A crude oil pipeline in Nigeria’s southern state of Bayelsa was attacked on the 28th of January. The attack came a few days after another attack on a pipeline in Gbaramatu kingdom Delta state, in Nigeria, reported Reuters .

The pipeline was operated by Agip Oil Company (NAOC) –the local subsidiary of Italy’s Eni.

The hits follow years of relative calm in the country’s oil-producing region after a 2009 amnesty halted a spate of attacks on oil installations and kidnappings of expatriate workers.

After years of relative calm, this is the second major attack on the OPEC member’s installations since an arrest warrant was issued in January for former militant leader Government Ekpemupolo, known as Tompolo.

Israel Sunny-Goli, a member of the Bayelsa State Assembly, said attackers hit a crude pipeline near Brass, a coastal city and site of a crude export terminal.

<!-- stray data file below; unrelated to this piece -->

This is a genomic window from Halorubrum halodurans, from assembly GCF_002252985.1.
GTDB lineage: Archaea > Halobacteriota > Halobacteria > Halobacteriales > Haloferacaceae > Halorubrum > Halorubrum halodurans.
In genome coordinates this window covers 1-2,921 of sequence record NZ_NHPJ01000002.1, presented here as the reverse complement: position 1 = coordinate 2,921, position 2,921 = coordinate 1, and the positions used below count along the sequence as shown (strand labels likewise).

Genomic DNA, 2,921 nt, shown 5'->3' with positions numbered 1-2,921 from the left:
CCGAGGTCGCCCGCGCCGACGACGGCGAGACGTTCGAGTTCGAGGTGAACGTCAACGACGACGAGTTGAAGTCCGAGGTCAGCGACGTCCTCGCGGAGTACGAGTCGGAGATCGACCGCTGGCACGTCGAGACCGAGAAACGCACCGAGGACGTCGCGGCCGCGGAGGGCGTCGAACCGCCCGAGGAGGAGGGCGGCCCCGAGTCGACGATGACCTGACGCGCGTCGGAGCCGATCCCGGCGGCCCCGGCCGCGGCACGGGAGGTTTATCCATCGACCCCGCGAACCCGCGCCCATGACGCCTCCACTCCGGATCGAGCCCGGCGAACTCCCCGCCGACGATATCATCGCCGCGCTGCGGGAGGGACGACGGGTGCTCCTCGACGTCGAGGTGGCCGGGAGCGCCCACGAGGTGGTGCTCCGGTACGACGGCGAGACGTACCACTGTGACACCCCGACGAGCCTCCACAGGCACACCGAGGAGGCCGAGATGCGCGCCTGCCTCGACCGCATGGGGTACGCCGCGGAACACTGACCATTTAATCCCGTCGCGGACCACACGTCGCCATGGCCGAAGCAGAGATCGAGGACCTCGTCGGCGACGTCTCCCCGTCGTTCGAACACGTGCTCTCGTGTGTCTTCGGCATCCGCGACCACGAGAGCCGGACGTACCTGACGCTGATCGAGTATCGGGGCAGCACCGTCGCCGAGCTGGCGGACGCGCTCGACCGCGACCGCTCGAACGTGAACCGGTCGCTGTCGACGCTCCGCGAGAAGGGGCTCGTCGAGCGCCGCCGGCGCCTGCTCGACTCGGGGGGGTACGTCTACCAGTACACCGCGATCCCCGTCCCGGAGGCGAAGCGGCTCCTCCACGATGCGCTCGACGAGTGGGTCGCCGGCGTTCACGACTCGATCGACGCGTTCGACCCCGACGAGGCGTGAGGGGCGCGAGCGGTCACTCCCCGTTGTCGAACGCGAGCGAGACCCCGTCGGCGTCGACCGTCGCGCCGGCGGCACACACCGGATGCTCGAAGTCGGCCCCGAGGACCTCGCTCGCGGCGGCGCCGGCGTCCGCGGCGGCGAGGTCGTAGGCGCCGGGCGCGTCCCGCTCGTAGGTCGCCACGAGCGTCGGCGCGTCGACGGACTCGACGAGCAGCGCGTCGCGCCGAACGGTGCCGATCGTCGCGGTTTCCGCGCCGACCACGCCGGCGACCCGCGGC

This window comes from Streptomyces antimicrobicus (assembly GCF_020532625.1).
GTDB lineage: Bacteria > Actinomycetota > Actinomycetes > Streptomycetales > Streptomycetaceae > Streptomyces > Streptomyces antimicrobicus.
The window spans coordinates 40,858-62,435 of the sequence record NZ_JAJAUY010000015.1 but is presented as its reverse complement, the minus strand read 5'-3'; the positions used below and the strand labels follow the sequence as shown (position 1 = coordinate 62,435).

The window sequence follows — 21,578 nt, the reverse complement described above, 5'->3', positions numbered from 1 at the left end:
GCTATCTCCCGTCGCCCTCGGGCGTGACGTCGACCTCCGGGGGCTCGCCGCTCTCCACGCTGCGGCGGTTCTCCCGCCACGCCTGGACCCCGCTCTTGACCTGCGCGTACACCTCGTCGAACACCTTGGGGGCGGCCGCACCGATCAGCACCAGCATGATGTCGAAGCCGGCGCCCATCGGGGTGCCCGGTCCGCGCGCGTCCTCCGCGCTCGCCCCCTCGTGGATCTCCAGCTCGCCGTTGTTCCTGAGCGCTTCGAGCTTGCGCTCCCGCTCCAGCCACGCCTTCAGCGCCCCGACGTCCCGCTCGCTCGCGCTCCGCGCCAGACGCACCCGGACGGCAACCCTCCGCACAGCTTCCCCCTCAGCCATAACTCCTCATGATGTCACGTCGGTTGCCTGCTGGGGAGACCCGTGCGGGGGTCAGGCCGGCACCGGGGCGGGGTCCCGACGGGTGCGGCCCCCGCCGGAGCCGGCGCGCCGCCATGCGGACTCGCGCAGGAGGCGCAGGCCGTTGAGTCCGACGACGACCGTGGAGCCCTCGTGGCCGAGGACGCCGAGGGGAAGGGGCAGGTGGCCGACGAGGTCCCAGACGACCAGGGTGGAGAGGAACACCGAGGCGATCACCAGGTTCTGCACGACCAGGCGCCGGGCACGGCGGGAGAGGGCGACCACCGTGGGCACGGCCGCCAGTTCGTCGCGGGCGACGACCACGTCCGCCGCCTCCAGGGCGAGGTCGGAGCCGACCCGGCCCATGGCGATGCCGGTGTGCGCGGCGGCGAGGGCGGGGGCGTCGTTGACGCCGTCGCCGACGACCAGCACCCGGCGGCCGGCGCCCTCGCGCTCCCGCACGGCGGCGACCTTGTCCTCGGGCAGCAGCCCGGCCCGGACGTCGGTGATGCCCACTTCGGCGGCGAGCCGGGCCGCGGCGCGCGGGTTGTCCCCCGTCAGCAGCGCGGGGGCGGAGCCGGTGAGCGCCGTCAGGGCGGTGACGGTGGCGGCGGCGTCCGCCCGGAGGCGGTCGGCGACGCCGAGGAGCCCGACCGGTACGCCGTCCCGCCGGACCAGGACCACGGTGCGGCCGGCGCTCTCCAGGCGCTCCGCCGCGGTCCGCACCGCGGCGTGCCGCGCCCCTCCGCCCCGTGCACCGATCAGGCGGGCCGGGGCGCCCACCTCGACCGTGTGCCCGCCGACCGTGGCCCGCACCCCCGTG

The lawmaker said the latest explosion coming after bombing of pipelines recently in the same axis was worrisome and capable of forcing oil companies out of operation.

According to Naij.com preliminary investigations showed that it was an act of sabotage carried out to hurt the economic interests of the state.

However, a spokesman for Nigeria’s state oil company said he could not yet say whether exports would be affected.

President Muhammadu Buhari won last year’s election on his vow to crush endemic corruption in the west African nation. Former government and military officials have already been charged, while Tompolo is the first high profile former militant which the security services have gone after.

Following the amnesty, many former leaders enriched themselves through lucrative pipeline protection contracts under previous president Goodluck Jonathan but oil theft reached an industrial scale.

Buhari can ill afford to start a conflict in the south with the military already stretched in the northeast fighting the Islamist jihadi group Boko Haram. The oil rich delta has been a source of tension since the presidency shifted to a northern Muslim.

Meanwhile, the federal government has displayed its commitment to wipe out pipeline vandalism in the country, Platts reported.